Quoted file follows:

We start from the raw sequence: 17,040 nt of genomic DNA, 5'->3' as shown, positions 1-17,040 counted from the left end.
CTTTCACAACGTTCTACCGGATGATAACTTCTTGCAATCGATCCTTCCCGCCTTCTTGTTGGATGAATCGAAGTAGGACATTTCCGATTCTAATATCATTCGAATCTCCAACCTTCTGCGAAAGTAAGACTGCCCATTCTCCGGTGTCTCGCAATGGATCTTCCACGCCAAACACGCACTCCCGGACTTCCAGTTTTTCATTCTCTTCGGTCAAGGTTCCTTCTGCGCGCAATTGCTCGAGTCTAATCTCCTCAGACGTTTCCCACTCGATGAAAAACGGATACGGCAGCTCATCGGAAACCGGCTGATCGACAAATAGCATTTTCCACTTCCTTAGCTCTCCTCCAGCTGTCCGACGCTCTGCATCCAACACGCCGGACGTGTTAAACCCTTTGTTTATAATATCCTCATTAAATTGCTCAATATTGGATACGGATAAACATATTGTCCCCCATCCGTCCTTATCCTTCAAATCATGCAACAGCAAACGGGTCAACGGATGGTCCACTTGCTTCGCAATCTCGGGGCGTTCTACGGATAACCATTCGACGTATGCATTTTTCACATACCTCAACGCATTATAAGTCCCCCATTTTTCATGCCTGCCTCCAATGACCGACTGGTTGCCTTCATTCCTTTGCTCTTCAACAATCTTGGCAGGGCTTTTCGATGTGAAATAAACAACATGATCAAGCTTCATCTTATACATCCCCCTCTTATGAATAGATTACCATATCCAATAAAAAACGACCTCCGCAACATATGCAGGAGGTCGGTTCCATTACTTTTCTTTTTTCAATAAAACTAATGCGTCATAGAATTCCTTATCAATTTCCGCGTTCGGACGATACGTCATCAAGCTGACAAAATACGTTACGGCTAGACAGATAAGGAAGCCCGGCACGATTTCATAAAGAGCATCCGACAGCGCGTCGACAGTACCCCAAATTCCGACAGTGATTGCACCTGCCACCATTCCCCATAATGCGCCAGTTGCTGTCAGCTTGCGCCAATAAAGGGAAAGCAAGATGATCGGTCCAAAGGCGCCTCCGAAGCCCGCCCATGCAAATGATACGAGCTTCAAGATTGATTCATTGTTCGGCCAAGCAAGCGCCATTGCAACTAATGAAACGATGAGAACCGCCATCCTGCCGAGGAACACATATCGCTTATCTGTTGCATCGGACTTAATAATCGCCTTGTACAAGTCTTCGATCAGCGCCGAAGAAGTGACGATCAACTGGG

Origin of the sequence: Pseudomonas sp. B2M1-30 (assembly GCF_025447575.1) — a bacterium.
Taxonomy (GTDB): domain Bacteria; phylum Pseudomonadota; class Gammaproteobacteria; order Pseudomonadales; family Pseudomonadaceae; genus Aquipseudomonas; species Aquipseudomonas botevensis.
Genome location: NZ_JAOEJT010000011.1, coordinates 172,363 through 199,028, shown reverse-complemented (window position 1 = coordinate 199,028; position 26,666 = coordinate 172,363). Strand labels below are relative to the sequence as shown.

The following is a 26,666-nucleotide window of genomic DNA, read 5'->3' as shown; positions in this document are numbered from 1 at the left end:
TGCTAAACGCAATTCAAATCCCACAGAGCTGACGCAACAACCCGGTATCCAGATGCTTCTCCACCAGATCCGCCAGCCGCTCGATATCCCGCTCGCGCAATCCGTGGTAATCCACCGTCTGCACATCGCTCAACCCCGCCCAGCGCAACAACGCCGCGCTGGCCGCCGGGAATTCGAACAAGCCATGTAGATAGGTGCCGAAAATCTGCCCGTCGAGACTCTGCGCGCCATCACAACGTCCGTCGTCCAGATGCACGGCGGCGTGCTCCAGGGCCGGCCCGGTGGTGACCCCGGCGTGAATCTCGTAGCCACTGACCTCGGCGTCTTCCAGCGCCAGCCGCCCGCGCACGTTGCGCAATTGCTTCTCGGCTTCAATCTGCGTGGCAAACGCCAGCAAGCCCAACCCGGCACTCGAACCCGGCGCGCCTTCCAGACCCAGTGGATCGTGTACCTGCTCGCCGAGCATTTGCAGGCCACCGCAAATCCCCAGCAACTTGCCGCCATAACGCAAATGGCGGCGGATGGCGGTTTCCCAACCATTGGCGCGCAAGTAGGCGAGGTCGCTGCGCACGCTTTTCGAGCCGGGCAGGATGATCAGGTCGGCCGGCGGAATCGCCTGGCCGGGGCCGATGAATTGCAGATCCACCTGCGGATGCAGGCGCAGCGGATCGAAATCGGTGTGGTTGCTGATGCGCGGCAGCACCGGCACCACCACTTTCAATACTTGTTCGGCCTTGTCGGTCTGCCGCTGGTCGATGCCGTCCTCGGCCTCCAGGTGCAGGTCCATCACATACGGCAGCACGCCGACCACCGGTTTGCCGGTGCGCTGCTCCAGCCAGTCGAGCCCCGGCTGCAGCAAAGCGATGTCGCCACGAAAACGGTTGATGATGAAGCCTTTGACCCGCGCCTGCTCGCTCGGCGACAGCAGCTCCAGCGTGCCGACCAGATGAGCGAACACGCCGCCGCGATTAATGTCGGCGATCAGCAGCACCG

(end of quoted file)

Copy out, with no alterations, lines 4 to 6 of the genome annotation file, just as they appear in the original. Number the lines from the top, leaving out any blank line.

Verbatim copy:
Taxonomy (GTDB): domain Bacteria; phylum Pseudomonadota; class Gammaproteobacteria; order Pseudomonadales; family Pseudomonadaceae; genus Aquipseudomonas; species Aquipseudomonas botevensis.
Genome location: NZ_JAOEJT010000011.1, coordinates 172,363 through 199,028, shown reverse-complemented (window position 1 = coordinate 199,028; position 26,666 = coordinate 172,363). Strand labels below are relative to the sequence as shown.

The following is a 26,666-nucleotide window of genomic DNA, read 5'->3' as shown; positions in this document are numbered from 1 at the left end: